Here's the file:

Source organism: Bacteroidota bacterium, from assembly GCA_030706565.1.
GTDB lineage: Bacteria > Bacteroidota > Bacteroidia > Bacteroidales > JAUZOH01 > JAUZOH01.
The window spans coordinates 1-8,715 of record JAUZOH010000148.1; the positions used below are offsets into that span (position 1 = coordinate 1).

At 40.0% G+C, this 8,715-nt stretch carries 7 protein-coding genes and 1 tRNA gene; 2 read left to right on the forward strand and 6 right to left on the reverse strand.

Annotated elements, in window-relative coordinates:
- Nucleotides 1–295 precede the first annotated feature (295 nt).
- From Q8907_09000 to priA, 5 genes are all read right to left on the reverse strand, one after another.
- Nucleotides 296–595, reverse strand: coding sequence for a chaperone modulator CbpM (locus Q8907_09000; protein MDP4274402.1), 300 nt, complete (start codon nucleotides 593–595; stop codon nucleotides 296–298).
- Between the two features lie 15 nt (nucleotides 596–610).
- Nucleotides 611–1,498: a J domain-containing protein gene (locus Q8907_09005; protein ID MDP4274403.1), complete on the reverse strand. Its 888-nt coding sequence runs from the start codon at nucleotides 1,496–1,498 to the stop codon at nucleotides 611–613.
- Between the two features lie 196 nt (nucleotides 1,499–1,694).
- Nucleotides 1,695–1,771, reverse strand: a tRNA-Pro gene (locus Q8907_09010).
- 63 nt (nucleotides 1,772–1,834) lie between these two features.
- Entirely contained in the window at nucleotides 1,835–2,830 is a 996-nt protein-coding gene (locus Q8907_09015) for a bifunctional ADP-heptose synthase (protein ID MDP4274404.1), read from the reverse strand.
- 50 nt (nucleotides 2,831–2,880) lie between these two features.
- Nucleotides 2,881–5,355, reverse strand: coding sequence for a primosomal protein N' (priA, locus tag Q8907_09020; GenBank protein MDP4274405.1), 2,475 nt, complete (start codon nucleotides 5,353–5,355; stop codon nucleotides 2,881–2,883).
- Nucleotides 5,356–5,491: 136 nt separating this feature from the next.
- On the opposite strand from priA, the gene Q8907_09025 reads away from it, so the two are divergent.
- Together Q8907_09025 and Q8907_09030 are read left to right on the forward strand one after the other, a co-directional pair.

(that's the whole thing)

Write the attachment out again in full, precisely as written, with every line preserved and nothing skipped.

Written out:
Source organism: Bacteroidota bacterium, from assembly GCA_030706565.1.
GTDB lineage: Bacteria > Bacteroidota > Bacteroidia > Bacteroidales > JAUZOH01 > JAUZOH01.
The window spans coordinates 1-8,715 of record JAUZOH010000148.1; the positions used below are offsets into that span (position 1 = coordinate 1).

At 40.0% G+C, this 8,715-nt stretch carries 7 protein-coding genes and 1 tRNA gene; 2 read left to right on the forward strand and 6 right to left on the reverse strand.

Annotated elements, in window-relative coordinates:
- Nucleotides 1–295 precede the first annotated feature (295 nt).
- From Q8907_09000 to priA, 5 genes are all read right to left on the reverse strand, one after another.
- Nucleotides 296–595, reverse strand: coding sequence for a chaperone modulator CbpM (locus Q8907_09000; protein MDP4274402.1), 300 nt, complete (start codon nucleotides 593–595; stop codon nucleotides 296–298).
- Between the two features lie 15 nt (nucleotides 596–610).
- Nucleotides 611–1,498: a J domain-containing protein gene (locus Q8907_09005; protein ID MDP4274403.1), complete on the reverse strand. Its 888-nt coding sequence runs from the start codon at nucleotides 1,496–1,498 to the stop codon at nucleotides 611–613.
- Between the two features lie 196 nt (nucleotides 1,499–1,694).
- Nucleotides 1,695–1,771, reverse strand: a tRNA-Pro gene (locus Q8907_09010).
- 63 nt (nucleotides 1,772–1,834) lie between these two features.
- Entirely contained in the window at nucleotides 1,835–2,830 is a 996-nt protein-coding gene (locus Q8907_09015) for a bifunctional ADP-heptose synthase (protein ID MDP4274404.1), read from the reverse strand.
- 50 nt (nucleotides 2,831–2,880) lie between these two features.
- Nucleotides 2,881–5,355, reverse strand: coding sequence for a primosomal protein N' (priA, locus tag Q8907_09020; GenBank protein MDP4274405.1), 2,475 nt, complete (start codon nucleotides 5,353–5,355; stop codon nucleotides 2,881–2,883).
- Nucleotides 5,356–5,491: 136 nt separating this feature from the next.
- On the opposite strand from priA, the gene Q8907_09025 reads away from it, so the two are divergent.
- Together Q8907_09025 and Q8907_09030 are read left to right on the forward strand one after the other, a co-directional pair.